i've got the best of interventions

Friday, September 30, 2005

#745 - Journeyman, Eric Clapton

"A solid statement of ability, Journeyman suffers only from slightly tinny 1980s production. Aside from that, there are no bad songs here. In fact, "Pretending" is better than anything since "Promises;" "Bad Love" contains a prime Clapton riff; and the Bo Diddley cover, "Before You Accuse Me," let's the listener know God can still play (and sing) the blues." (real music guide)

#744 - Bad Company, Bad Company

"Songs such as "Can't Get Enough," Bad Company," "Ready For Love" and "Movin' On" helped steamroll Bad Company's self-titled, eight-song debut into a monster of an international hit album. Packed with hits, Bad Company is a must-have in any fan's collection, and - the hits package 10 From 6 withstanding - is the best place for the newly-converted to start." (real music guide)

#743 - Indian Summer, Carbon Leaf

"Carbon Leaf's fourth album is an amalgamation of contemporary influences. While most modern day bands claim to mine sounds from the records of yesteryear, Carbon Leaf seem to draw inspiration from the adroit playing of Nickel Creek, the hook-laden songs of Nickelback and the moody atmospheres of Coldplay." (real music guide)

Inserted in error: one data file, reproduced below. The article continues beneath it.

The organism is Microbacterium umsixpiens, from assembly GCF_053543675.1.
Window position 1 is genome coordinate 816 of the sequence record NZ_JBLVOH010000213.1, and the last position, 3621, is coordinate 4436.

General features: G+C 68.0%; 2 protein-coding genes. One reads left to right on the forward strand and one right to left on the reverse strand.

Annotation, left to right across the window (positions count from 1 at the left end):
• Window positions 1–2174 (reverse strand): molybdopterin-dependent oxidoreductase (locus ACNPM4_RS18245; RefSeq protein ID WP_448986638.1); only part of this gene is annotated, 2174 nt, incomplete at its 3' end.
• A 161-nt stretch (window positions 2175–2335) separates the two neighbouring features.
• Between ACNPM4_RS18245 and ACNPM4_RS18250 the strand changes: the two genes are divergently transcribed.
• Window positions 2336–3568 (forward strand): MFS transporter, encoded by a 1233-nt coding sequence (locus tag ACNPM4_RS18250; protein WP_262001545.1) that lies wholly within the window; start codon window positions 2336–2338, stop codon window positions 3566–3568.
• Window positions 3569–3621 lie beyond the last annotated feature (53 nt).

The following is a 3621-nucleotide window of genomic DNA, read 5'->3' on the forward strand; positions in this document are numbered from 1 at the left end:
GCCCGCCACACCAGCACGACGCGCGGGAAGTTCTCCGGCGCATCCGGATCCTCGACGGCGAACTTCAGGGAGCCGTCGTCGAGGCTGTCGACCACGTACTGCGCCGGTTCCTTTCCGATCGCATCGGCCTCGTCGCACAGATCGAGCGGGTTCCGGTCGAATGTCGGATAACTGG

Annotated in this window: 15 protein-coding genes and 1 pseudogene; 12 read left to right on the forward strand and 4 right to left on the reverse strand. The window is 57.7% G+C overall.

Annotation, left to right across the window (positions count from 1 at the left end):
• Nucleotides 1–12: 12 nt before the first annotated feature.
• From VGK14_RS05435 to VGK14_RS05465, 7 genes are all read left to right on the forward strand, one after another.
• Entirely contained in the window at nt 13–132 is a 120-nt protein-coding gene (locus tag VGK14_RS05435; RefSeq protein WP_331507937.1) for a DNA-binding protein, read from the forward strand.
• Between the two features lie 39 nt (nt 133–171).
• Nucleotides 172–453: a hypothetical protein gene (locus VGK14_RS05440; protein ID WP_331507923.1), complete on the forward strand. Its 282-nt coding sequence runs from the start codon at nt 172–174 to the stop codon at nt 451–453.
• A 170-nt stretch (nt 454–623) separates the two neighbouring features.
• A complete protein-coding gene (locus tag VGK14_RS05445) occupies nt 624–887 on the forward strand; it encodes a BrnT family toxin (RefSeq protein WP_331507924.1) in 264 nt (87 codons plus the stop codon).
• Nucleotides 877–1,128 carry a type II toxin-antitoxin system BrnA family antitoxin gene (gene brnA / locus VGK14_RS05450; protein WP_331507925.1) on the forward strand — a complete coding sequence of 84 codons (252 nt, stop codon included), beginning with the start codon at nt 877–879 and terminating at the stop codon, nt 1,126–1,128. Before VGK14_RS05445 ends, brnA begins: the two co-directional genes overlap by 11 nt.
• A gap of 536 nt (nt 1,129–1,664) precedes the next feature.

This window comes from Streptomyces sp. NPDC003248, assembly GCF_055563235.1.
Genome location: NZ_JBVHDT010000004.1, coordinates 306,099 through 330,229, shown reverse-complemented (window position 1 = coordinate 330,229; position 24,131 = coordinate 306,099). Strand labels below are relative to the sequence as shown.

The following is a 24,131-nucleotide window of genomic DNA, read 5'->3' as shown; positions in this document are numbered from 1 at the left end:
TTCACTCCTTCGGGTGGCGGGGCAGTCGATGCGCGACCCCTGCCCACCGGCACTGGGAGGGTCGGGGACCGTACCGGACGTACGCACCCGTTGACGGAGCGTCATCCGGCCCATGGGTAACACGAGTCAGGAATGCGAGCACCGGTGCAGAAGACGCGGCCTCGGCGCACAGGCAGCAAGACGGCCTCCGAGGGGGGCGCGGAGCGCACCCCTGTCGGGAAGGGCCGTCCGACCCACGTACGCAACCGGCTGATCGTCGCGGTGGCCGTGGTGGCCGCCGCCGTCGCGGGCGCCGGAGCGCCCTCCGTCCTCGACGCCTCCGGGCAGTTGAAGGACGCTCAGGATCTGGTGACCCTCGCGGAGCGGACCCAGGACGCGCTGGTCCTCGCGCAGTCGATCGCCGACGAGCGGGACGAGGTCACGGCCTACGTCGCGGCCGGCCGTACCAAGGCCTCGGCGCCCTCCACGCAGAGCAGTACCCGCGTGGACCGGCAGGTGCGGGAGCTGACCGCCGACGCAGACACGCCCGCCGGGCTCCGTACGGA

#742 - Tourist, St. Germain

"For his second album, French producer Ludovic Navarre expanded the possibilities of his template for jazzy house by recruiting a sextet of musicians to solo over his earthy productions." (allmusic guide)

#741 - Tattoo You, The Rolling Stones

"Following the less than great Emotional Rescue, Tattoo You finds the Stones back in form. They turn out one of their finest late-period records, considered by many to be their last great album. The band was settling into the arena rock formula that marks their most recent work, but they met with a success they no longer seem capable of reproducing." (real music guide)

#740 - Eventide, Grey Eye Glances

"How likely was it, at the tail end of the grunge era, that a young band would come along with such an emphasis on musicianship and melody -- not to mention an unabashed fondness for '70s progressive rock? "Pretty" was the touchstone of Grey Eye Glances' first major-label release; from the guitar chime of the mid-tempo "Hard" to the unlisted reprise of the chilling "Passing of the Evening," each song sounded painstakingly thought-out and tastefully performed." (allmusic guide)


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